My father reminds me how I used to be. Before ______. And before _______.

When I was younger and my hair was yellow and soft, we used to listen to old radio shows, barter at garage sales and hoard other people’s junk. My body was less creased, less angry; there were far less stockpiles of scars on my skin. It’s difficult for me to recall that human that once was me.

My father reminds me that there is still happy in me; I just need to be open to rummaging a little.

I remind my father that there is still peace in him; he just needs to be open to some rummaging as well.

how to remember how to breathe.

I have been reminded several times in my life to breathe.

Yoga teacher in blueish-green bandana wrapped around head, pushes on my back to ease me further into a pose and whispers, breathe. It is not until this moment that I realize my lungs are stunned into a pause. As I shift into various positions, I am thinking about every part of my body, yet forget all about my lungs.

A lover fills in my cracks with their skin. With hips like chisels, I am led deeper into the earth. I shake against the harmony of metaphors and suddenly, I hear them whisper: are you breathing, still?

It can be difficult to remember the impact of bones and how they bend without break while stretching muscles into various alphabets and twisting fingertips into smoldering birdsongs. And. Still. Breathe.

My body is a tree turned sideways, sometimes upside down. Seasons change, and I dress or undress accordingly. There is so much swelter, teasing the skin into beads of thunderstorms. I have been breathing for so many years, when is the moment where it just happens without thought. Without memory of how to.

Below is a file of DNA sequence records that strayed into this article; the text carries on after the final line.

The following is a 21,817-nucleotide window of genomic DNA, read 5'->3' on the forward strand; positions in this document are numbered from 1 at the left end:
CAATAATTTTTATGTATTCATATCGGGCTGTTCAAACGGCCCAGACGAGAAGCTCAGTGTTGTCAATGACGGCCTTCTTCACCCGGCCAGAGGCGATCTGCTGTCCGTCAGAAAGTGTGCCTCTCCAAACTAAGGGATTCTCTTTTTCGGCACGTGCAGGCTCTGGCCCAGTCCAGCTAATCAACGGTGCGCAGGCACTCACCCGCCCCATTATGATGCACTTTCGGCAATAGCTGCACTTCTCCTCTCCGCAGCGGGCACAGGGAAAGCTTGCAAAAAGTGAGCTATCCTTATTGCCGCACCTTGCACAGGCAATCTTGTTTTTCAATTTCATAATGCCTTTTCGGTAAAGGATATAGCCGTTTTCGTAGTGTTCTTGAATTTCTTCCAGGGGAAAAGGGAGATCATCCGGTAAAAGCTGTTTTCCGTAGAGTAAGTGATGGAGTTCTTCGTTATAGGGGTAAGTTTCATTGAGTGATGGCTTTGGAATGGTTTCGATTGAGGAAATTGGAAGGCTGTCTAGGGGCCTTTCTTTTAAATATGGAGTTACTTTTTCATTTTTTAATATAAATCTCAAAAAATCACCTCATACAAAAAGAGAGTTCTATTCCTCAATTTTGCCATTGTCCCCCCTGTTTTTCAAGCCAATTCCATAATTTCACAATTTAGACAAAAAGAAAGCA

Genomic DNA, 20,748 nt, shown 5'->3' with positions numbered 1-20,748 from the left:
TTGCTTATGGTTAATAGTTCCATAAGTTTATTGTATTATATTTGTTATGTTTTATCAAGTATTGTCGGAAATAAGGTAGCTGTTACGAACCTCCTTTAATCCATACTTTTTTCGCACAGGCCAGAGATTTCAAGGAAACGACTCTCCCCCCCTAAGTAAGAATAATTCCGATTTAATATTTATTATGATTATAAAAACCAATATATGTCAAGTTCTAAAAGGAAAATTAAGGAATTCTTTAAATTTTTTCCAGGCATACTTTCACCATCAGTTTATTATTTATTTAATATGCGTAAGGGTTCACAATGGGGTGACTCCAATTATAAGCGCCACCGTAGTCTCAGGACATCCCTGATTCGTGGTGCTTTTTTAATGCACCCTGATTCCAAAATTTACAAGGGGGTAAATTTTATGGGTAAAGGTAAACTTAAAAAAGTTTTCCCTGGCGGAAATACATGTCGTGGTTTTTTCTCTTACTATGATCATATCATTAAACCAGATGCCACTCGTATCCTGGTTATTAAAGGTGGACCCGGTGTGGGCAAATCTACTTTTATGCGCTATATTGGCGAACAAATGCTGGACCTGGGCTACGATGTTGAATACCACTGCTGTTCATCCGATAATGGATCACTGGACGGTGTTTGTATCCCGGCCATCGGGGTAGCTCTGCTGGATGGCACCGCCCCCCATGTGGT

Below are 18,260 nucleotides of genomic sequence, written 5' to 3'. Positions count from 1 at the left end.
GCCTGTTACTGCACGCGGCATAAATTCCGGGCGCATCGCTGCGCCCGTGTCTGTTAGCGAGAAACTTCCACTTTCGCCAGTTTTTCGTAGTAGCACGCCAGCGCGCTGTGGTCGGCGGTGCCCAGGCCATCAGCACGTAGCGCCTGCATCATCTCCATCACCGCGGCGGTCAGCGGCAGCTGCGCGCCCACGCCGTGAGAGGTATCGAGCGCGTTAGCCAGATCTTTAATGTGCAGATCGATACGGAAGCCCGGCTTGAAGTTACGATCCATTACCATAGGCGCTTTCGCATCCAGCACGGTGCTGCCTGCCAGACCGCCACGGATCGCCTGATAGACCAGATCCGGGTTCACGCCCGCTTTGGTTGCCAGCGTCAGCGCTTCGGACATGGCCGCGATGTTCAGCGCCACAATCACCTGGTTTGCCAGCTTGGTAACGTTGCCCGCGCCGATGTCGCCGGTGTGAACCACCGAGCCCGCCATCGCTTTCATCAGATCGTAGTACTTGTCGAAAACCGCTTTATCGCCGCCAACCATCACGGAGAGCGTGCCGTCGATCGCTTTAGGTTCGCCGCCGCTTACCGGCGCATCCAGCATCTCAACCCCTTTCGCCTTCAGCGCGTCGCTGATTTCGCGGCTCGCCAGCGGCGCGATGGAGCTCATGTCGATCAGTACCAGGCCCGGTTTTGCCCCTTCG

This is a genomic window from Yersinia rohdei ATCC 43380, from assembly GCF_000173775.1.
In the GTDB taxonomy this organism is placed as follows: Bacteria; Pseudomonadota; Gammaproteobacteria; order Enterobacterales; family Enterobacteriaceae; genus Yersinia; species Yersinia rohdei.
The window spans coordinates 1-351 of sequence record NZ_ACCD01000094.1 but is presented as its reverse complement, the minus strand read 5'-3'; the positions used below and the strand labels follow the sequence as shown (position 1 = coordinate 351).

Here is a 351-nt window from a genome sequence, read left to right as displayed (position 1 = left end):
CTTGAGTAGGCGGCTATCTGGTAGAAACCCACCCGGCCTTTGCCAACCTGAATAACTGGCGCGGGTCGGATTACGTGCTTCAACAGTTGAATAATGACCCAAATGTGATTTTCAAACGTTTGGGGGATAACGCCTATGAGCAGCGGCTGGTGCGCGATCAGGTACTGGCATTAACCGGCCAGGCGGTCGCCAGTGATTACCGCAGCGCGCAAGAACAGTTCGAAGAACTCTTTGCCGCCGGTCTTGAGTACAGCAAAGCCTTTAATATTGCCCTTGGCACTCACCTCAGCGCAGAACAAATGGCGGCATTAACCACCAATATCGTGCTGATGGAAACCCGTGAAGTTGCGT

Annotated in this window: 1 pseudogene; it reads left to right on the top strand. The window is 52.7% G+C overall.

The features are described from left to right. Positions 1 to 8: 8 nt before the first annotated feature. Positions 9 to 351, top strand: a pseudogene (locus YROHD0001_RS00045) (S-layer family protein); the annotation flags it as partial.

I collapse exhales over the one who feeds me oxygen. We inhale poses of yesterday and postures of tomorrow. Sometimes it is necessary to forget how to breathe to remember how magnetic it feels once you do.


tell me again how to breathe.

“Love was a country we couldn’t defend.”  (G.A.I.)
All of this is just to say: pause. 

In this room called east, your oxygen will be guided from your nose. When ready, let it out through mouth. Stop. Remember the city behind your ribs. Breathe from there as well.

Channel the comma. There is balance as it tips its weight upwards. There is curvature; you can even address it as top-heavy. Give yourself room to interrupt the spaces that haunt you.